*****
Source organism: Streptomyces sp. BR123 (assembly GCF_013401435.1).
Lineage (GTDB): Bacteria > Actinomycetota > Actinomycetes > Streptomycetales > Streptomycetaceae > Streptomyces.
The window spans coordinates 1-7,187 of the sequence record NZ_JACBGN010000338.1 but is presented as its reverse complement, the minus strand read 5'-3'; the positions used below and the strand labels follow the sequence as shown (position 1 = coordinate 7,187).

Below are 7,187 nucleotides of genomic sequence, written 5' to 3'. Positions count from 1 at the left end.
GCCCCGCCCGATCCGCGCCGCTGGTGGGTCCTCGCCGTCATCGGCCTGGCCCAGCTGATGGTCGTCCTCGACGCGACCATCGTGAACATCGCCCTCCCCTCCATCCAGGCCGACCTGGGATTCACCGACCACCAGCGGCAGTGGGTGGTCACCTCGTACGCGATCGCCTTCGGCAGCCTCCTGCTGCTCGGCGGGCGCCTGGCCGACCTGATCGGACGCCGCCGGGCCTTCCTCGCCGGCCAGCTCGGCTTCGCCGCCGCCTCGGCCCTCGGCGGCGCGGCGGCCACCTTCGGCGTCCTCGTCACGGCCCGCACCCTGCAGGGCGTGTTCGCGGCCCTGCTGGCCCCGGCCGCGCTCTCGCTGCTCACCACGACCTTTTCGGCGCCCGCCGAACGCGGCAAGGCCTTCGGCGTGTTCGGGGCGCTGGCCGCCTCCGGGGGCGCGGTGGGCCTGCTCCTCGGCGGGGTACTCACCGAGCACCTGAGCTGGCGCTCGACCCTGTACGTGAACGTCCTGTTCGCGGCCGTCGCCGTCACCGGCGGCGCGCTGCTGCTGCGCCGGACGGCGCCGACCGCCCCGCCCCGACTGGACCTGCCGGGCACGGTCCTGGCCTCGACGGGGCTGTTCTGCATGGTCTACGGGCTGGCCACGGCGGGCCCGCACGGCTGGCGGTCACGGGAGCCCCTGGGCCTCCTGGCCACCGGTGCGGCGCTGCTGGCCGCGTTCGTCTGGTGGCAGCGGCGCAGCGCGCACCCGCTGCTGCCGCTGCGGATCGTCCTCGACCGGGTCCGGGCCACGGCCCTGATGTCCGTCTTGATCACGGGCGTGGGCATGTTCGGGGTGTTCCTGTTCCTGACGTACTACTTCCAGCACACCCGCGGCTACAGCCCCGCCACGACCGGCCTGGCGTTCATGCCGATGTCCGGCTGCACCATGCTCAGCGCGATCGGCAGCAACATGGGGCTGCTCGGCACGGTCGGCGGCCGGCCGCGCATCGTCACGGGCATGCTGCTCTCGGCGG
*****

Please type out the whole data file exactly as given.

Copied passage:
Source organism: Streptomyces sp. BR123 (assembly GCF_013401435.1).
Lineage (GTDB): Bacteria > Actinomycetota > Actinomycetes > Streptomycetales > Streptomycetaceae > Streptomyces.
The window spans coordinates 1-7,187 of the sequence record NZ_JACBGN010000338.1 but is presented as its reverse complement, the minus strand read 5'-3'; the positions used below and the strand labels follow the sequence as shown (position 1 = coordinate 7,187).

Below are 7,187 nucleotides of genomic sequence, written 5' to 3'. Positions count from 1 at the left end.
GCCCCGCCCGATCCGCGCCGCTGGTGGGTCCTCGCCGTCATCGGCCTGGCCCAGCTGATGGTCGTCCTCGACGCGACCATCGTGAACATCGCCCTCCCCTCCATCCAGGCCGACCTGGGATTCACCGACCACCAGCGGCAGTGGGTGGTCACCTCGTACGCGATCGCCTTCGGCAGCCTCCTGCTGCTCGGCGGGCGCCTGGCCGACCTGATCGGACGCCGCCGGGCCTTCCTCGCCGGCCAGCTCGGCTTCGCCGCCGCCTCGGCCCTCGGCGGCGCGGCGGCCACCTTCGGCGTCCTCGTCACGGCCCGCACCCTGCAGGGCGTGTTCGCGGCCCTGCTGGCCCCGGCCGCGCTCTCGCTGCTCACCACGACCTTTTCGGCGCCCGCCGAACGCGGCAAGGCCTTCGGCGTGTTCGGGGCGCTGGCCGCCTCCGGGGGCGCGGTGGGCCTGCTCCTCGGCGGGGTACTCACCGAGCACCTGAGCTGGCGCTCGACCCTGTACGTGAACGTCCTGTTCGCGGCCGTCGCCGTCACCGGCGGCGCGCTGCTGCTGCGCCGGACGGCGCCGACCGCCCCGCCCCGACTGGACCTGCCGGGCACGGTCCTGGCCTCGACGGGGCTGTTCTGCATGGTCTACGGGCTGGCCACGGCGGGCCCGCACGGCTGGCGGTCACGGGAGCCCCTGGGCCTCCTGGCCACCGGTGCGGCGCTGCTGGCCGCGTTCGTCTGGTGGCAGCGGCGCAGCGCGCACCCGCTGCTGCCGCTGCGGATCGTCCTCGACCGGGTCCGGGCCACGGCCCTGATGTCCGTCTTGATCACGGGCGTGGGCATGTTCGGGGTGTTCCTGTTCCTGACGTACTACTTCCAGCACACCCGCGGCTACAGCCCCGCCACGACCGGCCTGGCGTTCATGCCGATGTCCGGCTGCACCATGCTCAGCGCGATCGGCAGCAACATGGGGCTGCTCGGCACGGTCGGCGGCCGGCCGCGCATCGTCACGGGCATGCTGCTCTCGGCGG